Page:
One of the myths about the armed forces, at least according to those members I have spoken to over the years, is that they are gung-ho for action. What the top brass require is that politicians know what they are doing when they send men and women into harm's way. They need a strategy, an exit plan, a set of measures for success, the appropriate kit and a sensible budget.
What they do not appreciate is a mismatch between rhetoric and reality. When Tony Blair was massaging the truth on the road to Iraq, he was also committing forces into action without being properly prepared. David Cameron promised to take a more sober approach to the UK's mission to "democratise" the world – a latter-day version of the White Man's Burden. Yet,while administering 8 per cent cuts to the defence budget by 2015 he has found himself clinging to many of the same hubristic mantras. Britain has found itself again involved in two major conflicts, making up the strategy as it goes along.
This week's report by the Commons Defence Select Committee points out glaring inconsistencies. How, it asks, can the Prime Minister preside over a sudden intervention in Libya and a continued engagement of attrition in Afghanistan while cutting back the armed forces? "We are not convinced, given the financial climate and the drawdown of capabilities arising from the Strategic Defence and Security Review that from 2015 the armed forces will maintain the capability to undertake all that is being asked of them," the report notes.
In other words, Cameron's claim that the UK retains "full spectrum defence capability" is bogus. That is quite a charge. The tone is stinging: "We can only conclude that the government has postponed the sensible aspiration of bringing commitments and resources into line." The mismatch between resources and aspiration is clear. The MPs, however, indulge in the traditional genuflection of British politicians, bemoaning the lack of money rather than the excesses of the ambition.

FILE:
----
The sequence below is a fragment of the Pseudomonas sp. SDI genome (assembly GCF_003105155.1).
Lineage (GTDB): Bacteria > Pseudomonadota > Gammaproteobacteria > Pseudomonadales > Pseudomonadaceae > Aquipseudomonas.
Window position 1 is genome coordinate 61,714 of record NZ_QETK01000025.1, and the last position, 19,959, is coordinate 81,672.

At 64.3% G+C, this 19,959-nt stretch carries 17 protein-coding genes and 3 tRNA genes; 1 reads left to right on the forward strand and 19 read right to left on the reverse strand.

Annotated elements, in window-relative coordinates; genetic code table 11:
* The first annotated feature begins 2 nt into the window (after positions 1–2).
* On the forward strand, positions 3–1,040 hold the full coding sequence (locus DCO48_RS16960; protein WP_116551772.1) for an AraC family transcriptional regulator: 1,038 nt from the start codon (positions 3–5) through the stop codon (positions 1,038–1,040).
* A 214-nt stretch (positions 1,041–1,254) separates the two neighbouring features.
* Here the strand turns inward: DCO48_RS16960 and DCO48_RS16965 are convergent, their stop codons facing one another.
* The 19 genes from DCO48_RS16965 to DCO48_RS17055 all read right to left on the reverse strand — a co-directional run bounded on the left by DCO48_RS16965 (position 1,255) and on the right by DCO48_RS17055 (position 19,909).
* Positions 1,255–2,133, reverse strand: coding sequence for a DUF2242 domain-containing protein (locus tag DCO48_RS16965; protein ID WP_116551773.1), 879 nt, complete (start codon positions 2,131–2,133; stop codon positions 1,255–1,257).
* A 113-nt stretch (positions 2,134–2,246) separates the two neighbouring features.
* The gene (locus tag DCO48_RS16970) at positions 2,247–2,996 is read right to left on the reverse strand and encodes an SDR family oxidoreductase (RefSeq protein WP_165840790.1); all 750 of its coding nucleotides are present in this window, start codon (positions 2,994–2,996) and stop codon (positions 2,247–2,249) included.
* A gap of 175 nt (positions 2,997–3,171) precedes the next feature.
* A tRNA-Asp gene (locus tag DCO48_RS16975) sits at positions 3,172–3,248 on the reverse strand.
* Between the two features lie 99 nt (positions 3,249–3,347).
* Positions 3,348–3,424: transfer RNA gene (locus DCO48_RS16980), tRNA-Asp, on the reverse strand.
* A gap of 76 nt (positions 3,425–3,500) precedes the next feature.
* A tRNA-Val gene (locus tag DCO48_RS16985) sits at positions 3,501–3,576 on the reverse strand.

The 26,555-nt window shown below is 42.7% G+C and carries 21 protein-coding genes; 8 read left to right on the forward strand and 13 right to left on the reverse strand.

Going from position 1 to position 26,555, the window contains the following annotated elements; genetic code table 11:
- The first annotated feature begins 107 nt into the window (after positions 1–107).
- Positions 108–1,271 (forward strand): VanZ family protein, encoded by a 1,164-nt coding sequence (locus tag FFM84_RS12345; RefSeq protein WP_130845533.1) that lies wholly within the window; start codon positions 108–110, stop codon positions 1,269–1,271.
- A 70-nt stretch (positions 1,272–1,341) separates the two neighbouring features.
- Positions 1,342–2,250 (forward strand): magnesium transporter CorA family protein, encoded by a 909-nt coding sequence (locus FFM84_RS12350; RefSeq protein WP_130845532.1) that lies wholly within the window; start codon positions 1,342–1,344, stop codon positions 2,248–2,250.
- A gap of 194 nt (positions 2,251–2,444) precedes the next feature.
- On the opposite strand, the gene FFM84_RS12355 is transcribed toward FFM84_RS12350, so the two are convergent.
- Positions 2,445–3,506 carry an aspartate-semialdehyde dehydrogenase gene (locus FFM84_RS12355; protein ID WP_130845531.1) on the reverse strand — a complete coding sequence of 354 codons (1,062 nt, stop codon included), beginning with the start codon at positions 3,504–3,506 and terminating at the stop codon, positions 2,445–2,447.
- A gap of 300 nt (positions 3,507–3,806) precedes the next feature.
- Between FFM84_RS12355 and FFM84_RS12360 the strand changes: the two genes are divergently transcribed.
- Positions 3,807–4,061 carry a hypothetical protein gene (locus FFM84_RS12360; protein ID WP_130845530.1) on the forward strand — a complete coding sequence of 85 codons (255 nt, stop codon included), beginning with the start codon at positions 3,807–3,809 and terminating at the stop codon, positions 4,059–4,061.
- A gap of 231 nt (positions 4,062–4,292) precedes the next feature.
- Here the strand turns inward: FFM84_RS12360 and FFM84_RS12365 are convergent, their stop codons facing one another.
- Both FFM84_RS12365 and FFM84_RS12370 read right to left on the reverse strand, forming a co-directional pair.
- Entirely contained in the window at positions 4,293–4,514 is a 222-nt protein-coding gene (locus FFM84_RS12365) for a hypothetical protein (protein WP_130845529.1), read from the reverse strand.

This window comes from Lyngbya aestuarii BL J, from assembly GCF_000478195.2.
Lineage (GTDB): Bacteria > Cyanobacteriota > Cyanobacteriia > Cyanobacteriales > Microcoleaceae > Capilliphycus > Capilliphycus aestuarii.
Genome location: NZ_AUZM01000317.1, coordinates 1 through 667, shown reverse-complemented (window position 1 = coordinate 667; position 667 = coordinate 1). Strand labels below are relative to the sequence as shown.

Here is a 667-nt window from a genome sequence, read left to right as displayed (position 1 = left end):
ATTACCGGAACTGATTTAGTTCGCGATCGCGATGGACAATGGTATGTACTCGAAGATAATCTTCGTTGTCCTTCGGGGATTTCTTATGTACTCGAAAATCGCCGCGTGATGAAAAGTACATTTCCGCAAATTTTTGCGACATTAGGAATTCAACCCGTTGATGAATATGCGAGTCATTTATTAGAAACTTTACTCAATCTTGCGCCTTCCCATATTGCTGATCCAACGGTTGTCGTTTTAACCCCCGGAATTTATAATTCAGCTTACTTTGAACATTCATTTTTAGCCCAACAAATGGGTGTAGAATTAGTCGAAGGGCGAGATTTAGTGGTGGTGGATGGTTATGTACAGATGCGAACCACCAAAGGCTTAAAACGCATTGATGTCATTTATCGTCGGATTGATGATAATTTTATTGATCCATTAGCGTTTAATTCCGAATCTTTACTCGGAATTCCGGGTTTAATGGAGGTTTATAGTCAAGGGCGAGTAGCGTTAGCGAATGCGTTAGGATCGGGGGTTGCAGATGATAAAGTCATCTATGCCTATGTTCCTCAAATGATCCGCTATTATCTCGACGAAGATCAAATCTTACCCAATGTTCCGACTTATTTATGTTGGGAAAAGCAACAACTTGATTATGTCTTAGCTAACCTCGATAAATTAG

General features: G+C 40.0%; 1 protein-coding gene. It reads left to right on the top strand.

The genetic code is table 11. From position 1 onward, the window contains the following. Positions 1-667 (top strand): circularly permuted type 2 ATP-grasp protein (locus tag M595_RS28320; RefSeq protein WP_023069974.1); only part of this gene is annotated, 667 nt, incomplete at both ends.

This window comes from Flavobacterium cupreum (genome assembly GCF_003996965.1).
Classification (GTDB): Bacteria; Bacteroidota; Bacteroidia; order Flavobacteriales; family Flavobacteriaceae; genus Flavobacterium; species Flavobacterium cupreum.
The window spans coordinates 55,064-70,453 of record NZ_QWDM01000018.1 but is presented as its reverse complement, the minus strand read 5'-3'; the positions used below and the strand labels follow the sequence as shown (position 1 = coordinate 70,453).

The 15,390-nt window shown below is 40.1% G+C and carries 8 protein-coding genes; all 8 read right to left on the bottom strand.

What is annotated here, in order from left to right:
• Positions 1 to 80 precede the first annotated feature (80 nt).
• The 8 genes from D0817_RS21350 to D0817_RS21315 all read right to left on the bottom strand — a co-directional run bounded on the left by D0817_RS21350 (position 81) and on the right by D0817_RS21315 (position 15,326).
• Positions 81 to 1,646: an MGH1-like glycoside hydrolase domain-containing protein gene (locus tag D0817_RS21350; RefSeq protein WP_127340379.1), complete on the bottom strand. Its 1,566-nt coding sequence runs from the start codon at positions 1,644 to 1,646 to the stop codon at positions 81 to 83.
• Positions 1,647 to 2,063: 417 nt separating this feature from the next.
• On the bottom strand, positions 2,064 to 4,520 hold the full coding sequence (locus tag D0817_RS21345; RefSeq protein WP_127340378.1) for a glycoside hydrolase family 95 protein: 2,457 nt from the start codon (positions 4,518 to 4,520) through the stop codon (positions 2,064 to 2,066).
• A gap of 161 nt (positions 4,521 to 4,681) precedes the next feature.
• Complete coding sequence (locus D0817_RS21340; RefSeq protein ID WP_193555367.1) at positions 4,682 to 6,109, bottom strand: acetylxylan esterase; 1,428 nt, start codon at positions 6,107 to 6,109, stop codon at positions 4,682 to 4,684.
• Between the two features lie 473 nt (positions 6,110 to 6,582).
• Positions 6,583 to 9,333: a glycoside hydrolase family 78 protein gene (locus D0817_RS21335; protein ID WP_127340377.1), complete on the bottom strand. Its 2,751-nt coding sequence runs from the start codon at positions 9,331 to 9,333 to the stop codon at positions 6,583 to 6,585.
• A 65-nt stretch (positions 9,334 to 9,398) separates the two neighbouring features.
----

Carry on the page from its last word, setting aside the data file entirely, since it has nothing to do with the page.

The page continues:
The Labour opposition, having long learnt the lessons of the Falklands, used the report to attack the lack of flag-waving patriotism of ministers. Trade unions condemn cuts in the Ministry of Defence's civilian contingent, just as they cling to the defence industry as a key provider of jobs. Politics, as ever, is dictated by immovable nostrums. "Support" for the armed forces is non-negotiable; sensible debate appears out of bounds.
Neither the facts nor the logic add up. Britain's defence budget, even after the cuts, will remain the world's fourth largest in terms of total spend. As a proportion of GDP it is further down the scale, but still easily within Nato's required 2 per cent. This would be more than adequate for a medium-sized European nation to defend itself and to contribute to certain multilateral ventures. It does not meet the needs of a nation that continues to suffer from an identity crisis.